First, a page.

The Prime Minister on Tuesday shocked the nation when he suddenly announced that existing Rs 500 and Rs 1000 notes will not be legal tender from midnight.
So what can you use it for?
For three days (till November 11) you can use Rs 500 and 1000 notes you have only at certain places. You can:
How do you get rid of the notes you have?
So there won't be any more notes above Rs 100?
So why has it been done?
To end corruption and black money.
How does it do that?
Black money (money that is undeclared to tax authorities) is primarily in cash and stored in the form of currency notes by various businesses, political parties and individuals.
Example: If you pay your landlord half your rent in cash and the rest in cheque, the landlord doesn't declare the cash income in his/her tax returns and only the amount given by cheque.
Small businesses often deal in cash. Many builders demand payment for houses partly in cash so that they don't have to declare it to tax authorities. Political parties accept a lot of their donations in cash so that they don't have to declare the source of income.
Bribes are paid in cash, often in large notes.
Most of these transactions since they involve large sums of money are often done using Rs 500 and Rs 1000 notes. By banning these notes, people who are holding onto old Rs 500 and Rs 1000 notes are forced to submit them back to banks and declare them as income.
What's the problem with black money?
Because it is undeclared it can be used for any purpose. Estimates say about 20 percent of the Indian economy is supposed to be dealing in undeclared cash transactions.
This money has been used to fund bribery and to even to fund terrorism.
Black money can also consist of many fake notes, which is allegedly printed in Pakistan. Because it is not declared to authorities, it can be widely traded and keeps such fake notes in circulation.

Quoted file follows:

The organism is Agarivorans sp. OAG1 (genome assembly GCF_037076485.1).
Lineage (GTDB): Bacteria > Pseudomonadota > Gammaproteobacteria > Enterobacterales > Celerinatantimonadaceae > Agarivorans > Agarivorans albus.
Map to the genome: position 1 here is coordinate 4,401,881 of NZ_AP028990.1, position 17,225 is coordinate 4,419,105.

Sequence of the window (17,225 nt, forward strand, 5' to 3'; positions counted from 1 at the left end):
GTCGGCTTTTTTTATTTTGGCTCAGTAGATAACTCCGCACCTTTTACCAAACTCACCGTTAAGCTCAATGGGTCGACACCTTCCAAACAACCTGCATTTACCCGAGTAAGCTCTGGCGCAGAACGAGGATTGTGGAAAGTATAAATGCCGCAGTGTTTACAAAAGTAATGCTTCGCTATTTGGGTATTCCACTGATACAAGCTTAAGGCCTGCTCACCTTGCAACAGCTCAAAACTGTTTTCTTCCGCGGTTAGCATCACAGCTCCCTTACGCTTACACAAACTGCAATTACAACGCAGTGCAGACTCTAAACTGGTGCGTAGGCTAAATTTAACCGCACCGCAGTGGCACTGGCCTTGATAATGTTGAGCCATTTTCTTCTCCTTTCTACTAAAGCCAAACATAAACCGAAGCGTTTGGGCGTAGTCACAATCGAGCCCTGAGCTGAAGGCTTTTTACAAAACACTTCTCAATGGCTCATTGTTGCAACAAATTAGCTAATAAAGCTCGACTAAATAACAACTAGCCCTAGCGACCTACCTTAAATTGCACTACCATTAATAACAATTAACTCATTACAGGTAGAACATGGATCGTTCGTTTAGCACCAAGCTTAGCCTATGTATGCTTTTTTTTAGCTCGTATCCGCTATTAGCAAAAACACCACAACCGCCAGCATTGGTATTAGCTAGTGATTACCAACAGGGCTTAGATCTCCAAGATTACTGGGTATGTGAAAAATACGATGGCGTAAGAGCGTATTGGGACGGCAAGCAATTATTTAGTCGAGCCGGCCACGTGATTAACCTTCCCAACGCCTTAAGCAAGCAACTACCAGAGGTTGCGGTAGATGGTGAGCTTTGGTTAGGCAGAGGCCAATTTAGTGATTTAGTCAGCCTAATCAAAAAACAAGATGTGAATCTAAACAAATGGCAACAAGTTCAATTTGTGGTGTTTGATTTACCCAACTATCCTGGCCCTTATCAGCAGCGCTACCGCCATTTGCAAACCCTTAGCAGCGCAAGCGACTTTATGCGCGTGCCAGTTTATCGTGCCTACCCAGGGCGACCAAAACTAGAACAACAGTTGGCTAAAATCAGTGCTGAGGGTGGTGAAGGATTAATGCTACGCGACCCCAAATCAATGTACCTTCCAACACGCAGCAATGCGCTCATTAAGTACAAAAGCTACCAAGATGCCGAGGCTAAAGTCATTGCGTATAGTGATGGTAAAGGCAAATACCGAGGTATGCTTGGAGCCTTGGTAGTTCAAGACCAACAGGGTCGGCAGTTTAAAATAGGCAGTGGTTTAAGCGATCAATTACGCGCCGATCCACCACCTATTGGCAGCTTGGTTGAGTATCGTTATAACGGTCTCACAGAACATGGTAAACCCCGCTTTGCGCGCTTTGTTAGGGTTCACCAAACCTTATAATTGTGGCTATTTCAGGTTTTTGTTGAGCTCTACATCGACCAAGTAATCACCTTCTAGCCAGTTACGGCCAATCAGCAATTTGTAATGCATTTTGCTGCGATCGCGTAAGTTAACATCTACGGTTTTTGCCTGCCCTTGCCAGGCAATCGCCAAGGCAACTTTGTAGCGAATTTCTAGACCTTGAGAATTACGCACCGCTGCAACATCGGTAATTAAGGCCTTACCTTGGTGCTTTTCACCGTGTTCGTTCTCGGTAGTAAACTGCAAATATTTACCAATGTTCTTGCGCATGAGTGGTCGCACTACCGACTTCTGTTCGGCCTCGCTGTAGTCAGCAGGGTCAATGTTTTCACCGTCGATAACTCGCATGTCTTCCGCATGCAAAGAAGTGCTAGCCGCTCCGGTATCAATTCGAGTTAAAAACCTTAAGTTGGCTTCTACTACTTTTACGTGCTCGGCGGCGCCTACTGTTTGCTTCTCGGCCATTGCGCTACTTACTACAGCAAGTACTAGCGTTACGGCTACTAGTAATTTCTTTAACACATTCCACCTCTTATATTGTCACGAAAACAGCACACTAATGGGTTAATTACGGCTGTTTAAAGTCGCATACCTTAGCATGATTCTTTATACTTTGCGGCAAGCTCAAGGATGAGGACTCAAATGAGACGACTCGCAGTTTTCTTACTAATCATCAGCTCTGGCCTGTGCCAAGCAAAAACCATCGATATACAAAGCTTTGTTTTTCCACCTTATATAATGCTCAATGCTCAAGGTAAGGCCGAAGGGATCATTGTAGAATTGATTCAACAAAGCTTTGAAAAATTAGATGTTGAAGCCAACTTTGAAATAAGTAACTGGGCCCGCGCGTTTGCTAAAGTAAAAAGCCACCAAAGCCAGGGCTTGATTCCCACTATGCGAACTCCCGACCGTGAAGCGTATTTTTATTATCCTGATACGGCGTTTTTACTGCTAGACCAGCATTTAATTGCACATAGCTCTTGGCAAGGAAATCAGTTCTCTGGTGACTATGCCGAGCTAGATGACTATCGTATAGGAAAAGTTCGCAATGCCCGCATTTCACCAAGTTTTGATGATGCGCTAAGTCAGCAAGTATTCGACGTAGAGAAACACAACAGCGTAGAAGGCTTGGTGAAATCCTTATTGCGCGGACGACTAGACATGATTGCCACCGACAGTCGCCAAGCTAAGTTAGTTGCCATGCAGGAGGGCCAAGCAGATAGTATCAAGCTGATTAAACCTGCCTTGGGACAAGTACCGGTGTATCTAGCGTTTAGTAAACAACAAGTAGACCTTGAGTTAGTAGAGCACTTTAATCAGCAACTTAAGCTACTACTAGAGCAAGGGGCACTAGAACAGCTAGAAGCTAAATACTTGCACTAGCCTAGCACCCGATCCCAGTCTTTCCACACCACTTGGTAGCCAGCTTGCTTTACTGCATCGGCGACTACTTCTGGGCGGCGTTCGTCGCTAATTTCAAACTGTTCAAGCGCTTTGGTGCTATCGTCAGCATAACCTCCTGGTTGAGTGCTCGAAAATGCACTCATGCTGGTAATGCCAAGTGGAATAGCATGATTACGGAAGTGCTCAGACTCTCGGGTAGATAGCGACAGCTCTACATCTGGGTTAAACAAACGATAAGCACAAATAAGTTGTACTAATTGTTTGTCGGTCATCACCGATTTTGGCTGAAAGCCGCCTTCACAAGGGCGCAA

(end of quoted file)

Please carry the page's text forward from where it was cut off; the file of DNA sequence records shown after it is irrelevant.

Authorities say that the amount of fake notes in the banking system is very high due to the presence of black money. An RBI official said that the amount of black money circulated has grown greatly over the last 5 years.
Justice MB Shah from the Special Investigation Team that probed the issue of black money said that the difficulty will be only for people who have large sums of unaccounted money.
"They will find it difficult to make it legal," he told CNN-News18.
"The banking system will remain unaffected. The RBI appears to be prepared for it," he said.
"There will be short term difficulties for people," he said, adding, "Only those with unaccounted money would suffer and they must suffer."
Does this bring back black money from foreign back accounts?
This does no affect money stashed away in foreign accounts in anyway. The government had announced an amnesty scheme for those who had money in such bank accounts and will proceed against them separately.